Evolution of "Pavement Patterns"

I’ve been playing with the image “Pavement Patterns” on and off for a couple days now and every time I look at it, I see ways to improve it. Instead of sitting around and wondering if this a sign of a weak or a strong image, I decided that I’ll show the various steps that I’ve gone through.

Here is what the original from the camera looks like. I took this image at 8:30 am on a cloudy day, so the lighting is quite flat and uninteresting.


In the raw processor and adjusted the white and black points, then the brightness and the contrast. Since there was not much color to begin with, I thought of a black-and-white conversion. I set the saturation to -100, then backed down to -80. I then played some with the white-balance till I got to that nice and subtle brown tone and then cropped to a 3:4 aspect ratio. A slight bump in the curve for brighter highlights finished off the first round of editing:

Pavement Patterns (version 1)

Quite a bit better, don’t you think? The next step was to open the image in Photoshop and paint away any dirt or other irregularities.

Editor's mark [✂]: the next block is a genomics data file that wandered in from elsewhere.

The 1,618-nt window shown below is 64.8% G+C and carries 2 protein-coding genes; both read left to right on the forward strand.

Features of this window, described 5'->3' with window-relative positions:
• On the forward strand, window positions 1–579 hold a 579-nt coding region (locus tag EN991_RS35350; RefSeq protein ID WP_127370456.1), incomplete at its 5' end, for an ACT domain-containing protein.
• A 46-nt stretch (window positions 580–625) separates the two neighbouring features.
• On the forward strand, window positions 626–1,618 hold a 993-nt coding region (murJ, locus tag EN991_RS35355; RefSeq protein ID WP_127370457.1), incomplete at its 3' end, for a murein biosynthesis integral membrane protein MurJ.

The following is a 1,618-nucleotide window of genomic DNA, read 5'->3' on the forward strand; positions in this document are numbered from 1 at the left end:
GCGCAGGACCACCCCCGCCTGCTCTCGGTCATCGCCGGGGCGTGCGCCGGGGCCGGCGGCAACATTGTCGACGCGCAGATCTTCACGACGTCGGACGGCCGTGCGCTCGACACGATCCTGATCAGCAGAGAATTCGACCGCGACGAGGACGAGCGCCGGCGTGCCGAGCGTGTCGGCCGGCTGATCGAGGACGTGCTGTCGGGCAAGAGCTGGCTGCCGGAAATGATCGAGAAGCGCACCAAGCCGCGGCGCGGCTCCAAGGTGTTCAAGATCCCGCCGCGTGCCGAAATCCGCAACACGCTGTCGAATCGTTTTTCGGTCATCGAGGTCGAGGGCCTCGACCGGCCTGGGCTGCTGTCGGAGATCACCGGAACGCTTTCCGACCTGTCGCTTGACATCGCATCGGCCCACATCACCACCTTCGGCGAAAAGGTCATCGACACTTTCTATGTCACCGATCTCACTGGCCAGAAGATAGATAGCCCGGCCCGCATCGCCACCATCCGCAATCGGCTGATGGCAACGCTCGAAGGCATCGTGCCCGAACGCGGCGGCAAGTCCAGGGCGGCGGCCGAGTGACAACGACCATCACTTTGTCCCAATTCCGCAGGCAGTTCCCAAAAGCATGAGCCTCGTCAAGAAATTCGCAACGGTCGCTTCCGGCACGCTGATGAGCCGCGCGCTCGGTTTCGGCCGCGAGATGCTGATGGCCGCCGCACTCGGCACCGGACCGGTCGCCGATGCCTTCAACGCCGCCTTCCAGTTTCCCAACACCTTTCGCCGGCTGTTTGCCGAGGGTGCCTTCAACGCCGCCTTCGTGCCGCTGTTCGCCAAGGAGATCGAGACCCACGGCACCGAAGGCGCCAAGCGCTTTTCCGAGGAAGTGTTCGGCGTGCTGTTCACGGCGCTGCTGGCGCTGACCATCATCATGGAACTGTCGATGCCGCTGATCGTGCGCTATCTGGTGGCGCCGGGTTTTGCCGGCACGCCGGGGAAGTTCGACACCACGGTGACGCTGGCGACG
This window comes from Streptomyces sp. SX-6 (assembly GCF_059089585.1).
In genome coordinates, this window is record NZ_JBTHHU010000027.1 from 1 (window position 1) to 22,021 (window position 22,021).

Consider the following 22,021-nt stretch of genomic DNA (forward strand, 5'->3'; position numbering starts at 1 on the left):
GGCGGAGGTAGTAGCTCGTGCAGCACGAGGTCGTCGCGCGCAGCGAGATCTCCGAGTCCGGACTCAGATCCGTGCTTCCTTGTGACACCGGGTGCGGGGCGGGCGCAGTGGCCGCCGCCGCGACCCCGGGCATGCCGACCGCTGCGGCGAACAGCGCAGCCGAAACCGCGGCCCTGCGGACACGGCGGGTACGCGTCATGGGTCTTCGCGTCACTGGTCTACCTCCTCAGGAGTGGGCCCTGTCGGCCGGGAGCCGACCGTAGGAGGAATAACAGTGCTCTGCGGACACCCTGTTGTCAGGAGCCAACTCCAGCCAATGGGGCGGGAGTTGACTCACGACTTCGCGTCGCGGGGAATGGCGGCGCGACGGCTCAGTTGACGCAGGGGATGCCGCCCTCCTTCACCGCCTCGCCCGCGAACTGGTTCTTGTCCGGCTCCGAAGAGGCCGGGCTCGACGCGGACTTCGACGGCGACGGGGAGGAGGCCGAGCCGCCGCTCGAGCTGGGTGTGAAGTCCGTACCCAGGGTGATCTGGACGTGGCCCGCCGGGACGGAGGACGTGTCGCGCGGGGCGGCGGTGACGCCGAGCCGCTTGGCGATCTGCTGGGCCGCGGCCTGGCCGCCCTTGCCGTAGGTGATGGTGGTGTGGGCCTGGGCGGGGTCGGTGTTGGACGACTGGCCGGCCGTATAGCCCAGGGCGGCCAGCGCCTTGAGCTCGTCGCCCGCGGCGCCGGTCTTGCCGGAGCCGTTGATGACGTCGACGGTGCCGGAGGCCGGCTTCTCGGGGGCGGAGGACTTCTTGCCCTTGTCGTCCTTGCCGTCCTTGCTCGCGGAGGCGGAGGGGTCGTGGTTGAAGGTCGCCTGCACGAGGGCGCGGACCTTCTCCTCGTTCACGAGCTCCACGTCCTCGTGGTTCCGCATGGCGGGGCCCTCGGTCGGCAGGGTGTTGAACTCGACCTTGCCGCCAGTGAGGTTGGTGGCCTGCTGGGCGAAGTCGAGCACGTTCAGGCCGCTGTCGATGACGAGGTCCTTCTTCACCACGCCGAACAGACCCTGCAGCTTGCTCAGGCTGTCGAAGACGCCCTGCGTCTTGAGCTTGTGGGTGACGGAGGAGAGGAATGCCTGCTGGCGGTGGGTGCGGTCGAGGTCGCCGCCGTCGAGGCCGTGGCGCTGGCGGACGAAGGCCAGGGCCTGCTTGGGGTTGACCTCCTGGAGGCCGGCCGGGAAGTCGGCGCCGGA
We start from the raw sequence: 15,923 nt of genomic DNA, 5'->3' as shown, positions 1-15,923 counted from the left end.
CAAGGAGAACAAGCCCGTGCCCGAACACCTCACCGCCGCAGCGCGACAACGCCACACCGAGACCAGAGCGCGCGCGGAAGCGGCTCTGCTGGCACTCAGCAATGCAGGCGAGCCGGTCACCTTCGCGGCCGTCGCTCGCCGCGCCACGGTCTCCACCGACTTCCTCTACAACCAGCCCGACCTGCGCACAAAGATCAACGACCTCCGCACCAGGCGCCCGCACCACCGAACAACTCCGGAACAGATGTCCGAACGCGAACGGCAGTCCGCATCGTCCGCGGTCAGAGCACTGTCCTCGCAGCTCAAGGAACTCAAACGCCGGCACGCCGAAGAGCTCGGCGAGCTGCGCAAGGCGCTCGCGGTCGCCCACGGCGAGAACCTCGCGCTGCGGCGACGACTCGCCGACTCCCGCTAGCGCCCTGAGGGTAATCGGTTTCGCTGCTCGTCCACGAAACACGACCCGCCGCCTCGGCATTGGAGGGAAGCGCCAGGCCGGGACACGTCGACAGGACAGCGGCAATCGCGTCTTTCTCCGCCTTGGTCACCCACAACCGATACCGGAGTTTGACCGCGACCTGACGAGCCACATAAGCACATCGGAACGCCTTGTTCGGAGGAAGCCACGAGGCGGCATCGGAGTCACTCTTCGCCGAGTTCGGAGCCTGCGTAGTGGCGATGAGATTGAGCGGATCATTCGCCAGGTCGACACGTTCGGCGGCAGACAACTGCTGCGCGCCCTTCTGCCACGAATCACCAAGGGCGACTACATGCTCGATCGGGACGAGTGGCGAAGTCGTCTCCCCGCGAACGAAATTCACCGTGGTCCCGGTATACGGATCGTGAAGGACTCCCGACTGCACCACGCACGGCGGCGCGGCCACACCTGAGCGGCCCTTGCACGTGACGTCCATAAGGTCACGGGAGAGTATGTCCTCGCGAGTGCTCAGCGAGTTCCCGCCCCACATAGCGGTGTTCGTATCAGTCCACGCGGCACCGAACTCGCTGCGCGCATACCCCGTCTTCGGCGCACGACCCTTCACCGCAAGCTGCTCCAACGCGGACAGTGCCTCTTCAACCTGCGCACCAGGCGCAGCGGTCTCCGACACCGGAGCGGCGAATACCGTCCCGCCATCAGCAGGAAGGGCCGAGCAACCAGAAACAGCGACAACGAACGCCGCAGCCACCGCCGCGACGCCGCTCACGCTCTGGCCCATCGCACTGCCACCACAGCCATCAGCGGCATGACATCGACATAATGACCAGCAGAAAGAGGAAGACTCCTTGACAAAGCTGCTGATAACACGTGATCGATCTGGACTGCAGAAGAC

Now I was done with the easy parts and had to ask myself “What is this image about?”. My answer was “The pattern of the broken-up asphalt and the four different pavement materials” so I had to find a way to draw attention to these elements. My first idea was to darken the lower edges of the image and to lighten it in the middle. For further emphasis I sharpened the parts of the image that I had lightened and blurred those that I’d darkened. There — that was not bad at all, so out came the second version.

Next I decided to darken all of the asphalt in the upper left as it was drawing attention away from the middle. While I was at it, I played some more with the lower corners, which all of a sudden looked too dark. Good that I was doing all this dodging and burning on a separate layer, so I didn’t have to start from scratch every time! This was version three, and I thought I was done:

Pavement Patterns (version 2)

But a day or so later the bright cobble-stones started bothering me. I tried more dodging and burning, but since the stones were already so bright, burning didn’t work. I went back to the raw image again, made a copy of it and processed it so that the cobble-stones looked right. I then inserted this new image as a layer in my Photoshop document and masked all but the stripe with the cobble-stones. Now everything was looking very good! Well, almost everything — the cracks between the cobble-stones had become too dark, so I dodged these till I got most of the details back. The final image is here, and you can click on it to see a larger version.

Phew! This was a long process, but “no pain, no gain”, right?